Writing on the Walls
Transition, a photographic series by Myriam Abdelaziz
The work of Egypt-born photographer Myriam Abdelaziz tells, in her words, the ‘stories of its participants’. For Ibraaz, she presents images from her series Transition, a body of work that examines the aggressive dialogue used by the various protagonists in the recent Egyptian revolution. In doing so, Transition exposes the deep divisions within Egyptian society. Rather than showing dialogue, Abdelaziz says, the walls are a site for the collision of opinions and beliefs. By observing what has been graffitied and scrawled on walls across the country, we are thereafter able to read, if not engage with, the many conflicts at work in Egyptian society today.
Transition series, 2011
Courtesy and © the artist
When Hosni Mubarak was forced to give up the presidency of Egypt on the 11th of February, 2011, the SCAF (Superior Council for the Armed Forces) took power for a transitional period, promising to lead the country through the immediate post-revolutionary period and eventually to fair elections.
More than a year later, the transitional government is still in power and the status quo that has been ruling the country since Gamal Abdel Nasser (the second President of Egypt, ruling from 1956 until his death in 1970) is running things as they were before. Basic human rights are being violated, citizens are being tried in military courts, and the armed forces are firing on civilians, killing and injuring people in their hundreds.
Democracy seems a long way away.
Still, the will of the Egyptian citizens to finally express themselves has risen and freedom of expression is being scrawled over walls across the country. In Cairo, and in the downtown area, the walls have become an open space to express opinions.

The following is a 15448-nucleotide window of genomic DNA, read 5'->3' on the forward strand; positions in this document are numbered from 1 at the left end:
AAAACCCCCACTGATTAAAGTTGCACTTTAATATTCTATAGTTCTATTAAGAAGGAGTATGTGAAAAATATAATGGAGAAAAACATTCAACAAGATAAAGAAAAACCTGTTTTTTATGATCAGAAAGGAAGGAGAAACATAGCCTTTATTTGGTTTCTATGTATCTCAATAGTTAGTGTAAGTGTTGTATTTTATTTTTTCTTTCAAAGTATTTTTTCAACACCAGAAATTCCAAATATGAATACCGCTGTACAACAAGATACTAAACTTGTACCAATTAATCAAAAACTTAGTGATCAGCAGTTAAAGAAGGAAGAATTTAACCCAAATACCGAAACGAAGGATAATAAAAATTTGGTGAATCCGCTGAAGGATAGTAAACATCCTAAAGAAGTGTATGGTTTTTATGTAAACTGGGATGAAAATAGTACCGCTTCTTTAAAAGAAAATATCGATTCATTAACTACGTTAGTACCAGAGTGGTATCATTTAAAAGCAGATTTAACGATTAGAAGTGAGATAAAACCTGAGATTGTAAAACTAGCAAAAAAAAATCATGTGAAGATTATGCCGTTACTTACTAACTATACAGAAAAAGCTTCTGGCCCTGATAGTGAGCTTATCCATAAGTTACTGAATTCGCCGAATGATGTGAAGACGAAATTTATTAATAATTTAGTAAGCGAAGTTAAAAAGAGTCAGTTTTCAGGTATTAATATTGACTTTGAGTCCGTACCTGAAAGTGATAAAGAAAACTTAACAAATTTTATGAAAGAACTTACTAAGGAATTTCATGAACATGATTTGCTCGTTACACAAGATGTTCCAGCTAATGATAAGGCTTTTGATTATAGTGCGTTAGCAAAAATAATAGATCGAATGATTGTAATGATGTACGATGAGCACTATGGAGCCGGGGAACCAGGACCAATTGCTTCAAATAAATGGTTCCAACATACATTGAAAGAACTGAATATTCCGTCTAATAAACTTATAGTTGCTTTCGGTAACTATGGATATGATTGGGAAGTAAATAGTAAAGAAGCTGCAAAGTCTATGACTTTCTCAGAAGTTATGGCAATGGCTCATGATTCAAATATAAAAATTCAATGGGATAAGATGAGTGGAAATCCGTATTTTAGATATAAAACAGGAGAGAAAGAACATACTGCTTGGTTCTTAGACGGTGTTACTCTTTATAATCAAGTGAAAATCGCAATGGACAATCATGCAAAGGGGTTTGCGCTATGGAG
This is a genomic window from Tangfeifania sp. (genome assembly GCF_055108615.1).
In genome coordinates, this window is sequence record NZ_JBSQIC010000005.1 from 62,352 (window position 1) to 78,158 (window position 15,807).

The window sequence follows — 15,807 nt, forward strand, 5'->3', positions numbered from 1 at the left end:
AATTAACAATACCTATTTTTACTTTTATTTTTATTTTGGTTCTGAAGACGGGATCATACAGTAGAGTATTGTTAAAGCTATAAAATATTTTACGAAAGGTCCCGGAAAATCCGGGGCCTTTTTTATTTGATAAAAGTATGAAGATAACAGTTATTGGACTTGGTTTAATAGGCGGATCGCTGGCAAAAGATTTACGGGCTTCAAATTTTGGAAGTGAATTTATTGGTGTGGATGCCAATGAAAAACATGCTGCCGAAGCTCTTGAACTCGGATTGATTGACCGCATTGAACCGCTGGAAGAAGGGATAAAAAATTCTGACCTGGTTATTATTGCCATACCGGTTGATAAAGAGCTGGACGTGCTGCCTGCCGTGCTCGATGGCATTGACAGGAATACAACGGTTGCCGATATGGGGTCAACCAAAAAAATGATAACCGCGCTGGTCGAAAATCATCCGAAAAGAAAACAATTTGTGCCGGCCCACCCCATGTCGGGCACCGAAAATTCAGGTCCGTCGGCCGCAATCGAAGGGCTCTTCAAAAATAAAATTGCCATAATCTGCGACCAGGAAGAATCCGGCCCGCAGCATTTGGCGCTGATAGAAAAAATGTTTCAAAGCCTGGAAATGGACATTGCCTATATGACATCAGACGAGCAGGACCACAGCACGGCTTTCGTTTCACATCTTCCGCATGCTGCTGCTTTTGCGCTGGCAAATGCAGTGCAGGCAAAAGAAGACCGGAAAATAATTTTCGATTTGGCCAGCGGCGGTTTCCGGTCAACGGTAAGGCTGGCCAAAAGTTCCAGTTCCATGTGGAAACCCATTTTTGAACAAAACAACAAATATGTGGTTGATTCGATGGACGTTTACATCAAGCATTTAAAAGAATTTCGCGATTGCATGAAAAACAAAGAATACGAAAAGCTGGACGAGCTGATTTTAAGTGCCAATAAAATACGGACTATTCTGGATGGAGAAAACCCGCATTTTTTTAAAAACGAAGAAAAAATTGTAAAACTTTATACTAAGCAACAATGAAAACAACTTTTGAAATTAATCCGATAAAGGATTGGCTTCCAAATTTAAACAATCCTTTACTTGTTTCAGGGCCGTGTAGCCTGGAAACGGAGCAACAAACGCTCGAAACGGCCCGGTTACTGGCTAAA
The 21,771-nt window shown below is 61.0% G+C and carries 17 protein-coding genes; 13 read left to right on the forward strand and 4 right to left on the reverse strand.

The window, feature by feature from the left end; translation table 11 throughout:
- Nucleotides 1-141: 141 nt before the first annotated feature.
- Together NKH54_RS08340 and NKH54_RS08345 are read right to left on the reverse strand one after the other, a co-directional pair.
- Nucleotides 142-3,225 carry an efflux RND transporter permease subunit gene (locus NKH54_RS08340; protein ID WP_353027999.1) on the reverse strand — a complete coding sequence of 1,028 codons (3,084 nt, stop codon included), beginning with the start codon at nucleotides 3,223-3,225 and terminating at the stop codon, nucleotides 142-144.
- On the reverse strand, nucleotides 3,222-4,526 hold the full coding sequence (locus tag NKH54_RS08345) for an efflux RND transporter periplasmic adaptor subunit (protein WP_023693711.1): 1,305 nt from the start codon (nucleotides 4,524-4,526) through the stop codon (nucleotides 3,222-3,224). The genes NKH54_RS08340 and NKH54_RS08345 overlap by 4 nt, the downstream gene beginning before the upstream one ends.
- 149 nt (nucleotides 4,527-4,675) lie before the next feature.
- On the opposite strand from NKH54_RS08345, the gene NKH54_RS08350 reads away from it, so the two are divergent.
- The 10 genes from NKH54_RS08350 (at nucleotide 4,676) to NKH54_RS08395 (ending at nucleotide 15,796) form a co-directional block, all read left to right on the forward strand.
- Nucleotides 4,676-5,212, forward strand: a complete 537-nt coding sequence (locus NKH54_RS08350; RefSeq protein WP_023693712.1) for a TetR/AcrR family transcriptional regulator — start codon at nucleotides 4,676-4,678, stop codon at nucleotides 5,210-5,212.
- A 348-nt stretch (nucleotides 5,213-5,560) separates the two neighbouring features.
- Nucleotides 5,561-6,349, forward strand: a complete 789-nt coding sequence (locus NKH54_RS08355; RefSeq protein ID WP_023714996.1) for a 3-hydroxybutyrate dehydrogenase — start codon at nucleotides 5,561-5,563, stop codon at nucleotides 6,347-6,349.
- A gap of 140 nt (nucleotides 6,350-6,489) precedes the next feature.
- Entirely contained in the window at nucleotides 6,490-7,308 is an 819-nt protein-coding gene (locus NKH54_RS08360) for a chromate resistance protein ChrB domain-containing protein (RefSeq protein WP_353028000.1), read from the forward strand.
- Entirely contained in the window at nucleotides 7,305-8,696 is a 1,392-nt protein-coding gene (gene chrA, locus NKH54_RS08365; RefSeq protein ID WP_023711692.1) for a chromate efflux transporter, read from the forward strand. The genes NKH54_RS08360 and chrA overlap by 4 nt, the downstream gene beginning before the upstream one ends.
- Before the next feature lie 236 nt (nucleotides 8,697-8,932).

Graffiti denouncing the actions of the army began to spread soon after the SCAF came to power; anti-revolutionaries and remnants of the old regime joined in the activity by trying to express their own opinions on top of the existing graffiti.
Transition presents the aggressive dialogue between all of these protagonists, exposing in turn the deep divisions that still persist in Egyptian society. This body of work aims to represent through wall graffiti what has been happening in Egypt during this long 'transition' and how society is experiencing it.
All aspects of society, including the SCAF, are engaged in this battle to make their opinions heard. Young and old, rich and poor, educated and uneducated, liberals and conservatives, religious extremists and moderates, revolutionaries and anti-revolutionaries, pro- and anti-Mubarak activists – all are confronting each other's ideas on the walls. Although representatives of SCAF have been regularly painting over these manifestations of political expression, so as to fake a sense of normality, they inadvertently create yet more fresh white walls for the continuation of debates that will no doubt continue for some time to come.